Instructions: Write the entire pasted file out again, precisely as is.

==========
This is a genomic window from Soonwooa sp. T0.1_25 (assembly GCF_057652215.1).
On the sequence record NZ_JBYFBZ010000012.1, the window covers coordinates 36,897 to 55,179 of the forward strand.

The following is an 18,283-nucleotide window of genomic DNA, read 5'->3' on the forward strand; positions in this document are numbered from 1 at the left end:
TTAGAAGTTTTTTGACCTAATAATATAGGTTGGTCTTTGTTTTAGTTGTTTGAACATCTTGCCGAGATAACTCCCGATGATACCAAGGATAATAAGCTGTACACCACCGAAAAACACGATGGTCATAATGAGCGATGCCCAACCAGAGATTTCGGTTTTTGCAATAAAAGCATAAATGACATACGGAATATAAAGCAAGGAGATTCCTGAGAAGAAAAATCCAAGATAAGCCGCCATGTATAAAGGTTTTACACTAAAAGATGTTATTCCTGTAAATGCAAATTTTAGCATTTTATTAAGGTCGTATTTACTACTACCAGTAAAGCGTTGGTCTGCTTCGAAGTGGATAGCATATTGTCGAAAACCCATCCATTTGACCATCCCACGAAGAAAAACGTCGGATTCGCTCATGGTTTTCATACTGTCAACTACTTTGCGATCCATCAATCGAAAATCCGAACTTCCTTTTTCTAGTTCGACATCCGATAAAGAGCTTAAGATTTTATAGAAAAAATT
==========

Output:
This is a genomic window from Soonwooa sp. T0.1_25 (assembly GCF_057652215.1).
On the sequence record NZ_JBYFBZ010000012.1, the window covers coordinates 36,897 to 55,179 of the forward strand.

The following is an 18,283-nucleotide window of genomic DNA, read 5'->3' on the forward strand; positions in this document are numbered from 1 at the left end:
TTAGAAGTTTTTTGACCTAATAATATAGGTTGGTCTTTGTTTTAGTTGTTTGAACATCTTGCCGAGATAACTCCCGATGATACCAAGGATAATAAGCTGTACACCACCGAAAAACACGATGGTCATAATGAGCGATGCCCAACCAGAGATTTCGGTTTTTGCAATAAAAGCATAAATGACATACGGAATATAAAGCAAGGAGATTCCTGAGAAGAAAAATCCAAGATAAGCCGCCATGTATAAAGGTTTTACACTAAAAGATGTTATTCCTGTAAATGCAAATTTTAGCATTTTATTAAGGTCGTATTTACTACTACCAGTAAAGCGTTGGTCTGCTTCGAAGTGGATAGCATATTGTCGAAAACCCATCCATTTGACCATCCCACGAAGAAAAACGTCGGATTCGCTCATGGTTTTCATACTGTCAACTACTTTGCGATCCATCAATCGAAAATCCGAACTTCCTTTTTCTAGTTCGACATCCGATAAAGAGCTTAAGATTTTATAGAAAAAATT